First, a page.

2. contained a latent (not obvious) error; and
  3. caused the contractor’s damages (e.g., additional construction costs).

Although it can be difficult to satisfy all three requirements, a recent Armed Services Board of Contract Appeals case–Appeal of KiewitPhelps–shows that it can be done. Continue Reading Contractor Wins on $40.7 Million Defective HVAC Design Claim

If a project takes longer than expected due to unforeseeable reasons beyond the contractor’s control, then the contractor may have a delay claim against the owner. Typical delay-claim damages include extended general conditions, home office overhead, and financing costs.

Delay claims are one of the most common issues that arise on construction projects. Typically, the burden is on the contractor to prove a delay claim, and the contractor must prove the following three elements:

  1. the length of the delay;
  2. the causal link between the delay and the owner’s wrongful acts; and
  3. the harm to the contractor due to the delay (i.e., the contractor’s damages).

The second element can be the most difficult to prove. To show a causal link between the owner’s wrongful acts and the delay, the contractor must show that the owner’s actions affected the activities on the critical path of the project.Continue Reading No Critical Path Analysis for a Contractor Delay Claim? Expect Your Claim to Be Denied.

Disputes regarding a contractor’s scope of work are common. Frequently, there are times when a contract or solicitation is unclear as to whether a certain item of work is within a contractor’s scope. (Click here for the six most common contractor claims, which includes change-in-scope claims.)

In federal government contracts, if a contract is ambiguous as to whether a contractor must perform a specific item of work, the issue may turn on whether it was a patent or latent ambiguity. A patent ambiguity is one that is readily apparent or obvious. In contrast, a latent ambiguity is one that is hidden or could not be discovered through the exercise of reasonable care.

The distinction is important because if an ambiguity as to whether a contractor has to perform a specific item of work is patent or obvious, the contractor has an affirmative duty to seek clarification before submitting its proposal. If the contractor fails to seek clarification, the ambiguity must be construed against the contractor.Continue Reading Change-in-Scope Claims: Patent vs. Latent Ambiguities

If a construction contractor working on a federal government project is impacted by a government-caused change, the contractor must take steps to preserve its right to obtain additional compensation or time to complete the project. In particular, a contractor must comply with the contract’s claim process. (Click here for the six most common contractor claims.)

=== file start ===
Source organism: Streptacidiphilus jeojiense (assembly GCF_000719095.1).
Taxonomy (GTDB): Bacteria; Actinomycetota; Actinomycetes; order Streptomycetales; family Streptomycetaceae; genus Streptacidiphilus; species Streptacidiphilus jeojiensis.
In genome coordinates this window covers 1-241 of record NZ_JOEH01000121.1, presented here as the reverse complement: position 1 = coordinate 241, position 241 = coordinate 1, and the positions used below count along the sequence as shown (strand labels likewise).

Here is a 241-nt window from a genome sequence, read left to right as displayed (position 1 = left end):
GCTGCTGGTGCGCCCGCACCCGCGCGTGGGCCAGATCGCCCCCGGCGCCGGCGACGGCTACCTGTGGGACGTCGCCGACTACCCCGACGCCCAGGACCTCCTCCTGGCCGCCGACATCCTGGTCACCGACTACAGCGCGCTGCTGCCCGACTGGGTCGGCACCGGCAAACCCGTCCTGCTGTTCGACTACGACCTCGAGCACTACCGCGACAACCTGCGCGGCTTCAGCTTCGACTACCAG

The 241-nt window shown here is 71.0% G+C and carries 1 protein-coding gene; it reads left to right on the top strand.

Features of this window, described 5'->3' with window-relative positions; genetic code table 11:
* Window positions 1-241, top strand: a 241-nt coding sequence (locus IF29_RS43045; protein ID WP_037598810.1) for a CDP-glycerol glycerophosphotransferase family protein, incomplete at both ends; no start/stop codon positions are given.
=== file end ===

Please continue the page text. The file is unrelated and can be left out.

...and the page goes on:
Generally, there are three steps to obtaining additional money or time on a federal government project:

1. Submit a request for equitable adjustment: If the government causes a change to the project, the contractor should submit an REA that explains the change, how that change has impacted the contractor’s work, the amount of additional money and/or time to which the contractor is entitled, and backup for the amounts claimed.

Although a contractor is not required to submit an REA before submitting a formal claim, contractors frequently submit the REA first, because it can serve as a starting point for the contractor and the contracting officer to negotiate. The main downside to submitting an REA rather than a claim is that interest will not to start running until a claim is submitted. Also, there is no deadline for the contracting officer to make a decision on an REA.Continue Reading How to Get More Money and Time on Federal Government Construction Projects

As I have stated before, differing site condition claims remain fairly common. They can also one of the most difficult claims for a contractor to prove at trial. There are two types of differing site condition claims–Type I and Type II.

Generally, a contractor may make a Type I differing site condition claim where the contractor encounters a subsurface or latent physical condition at the project site that differs materially from the conditions indicated in the parties’ contract.

Under a Type II claim, a contractor may assert a differing site condition claim where there are unknown and unusual physical conditions at the project site that differ materially from those ordinarily encountered and generally recognized as inherent in work of the character provided for in the parties’ contract.

The United States Court of Federal Claims recently considered a contractor’s $10.5 million differing site condition claim in Nova Group/Tutor-Saliba, Joint Venture v. United States.Continue Reading Contractor’s $10.5 Million Differing Site Condition Claim Torpedoed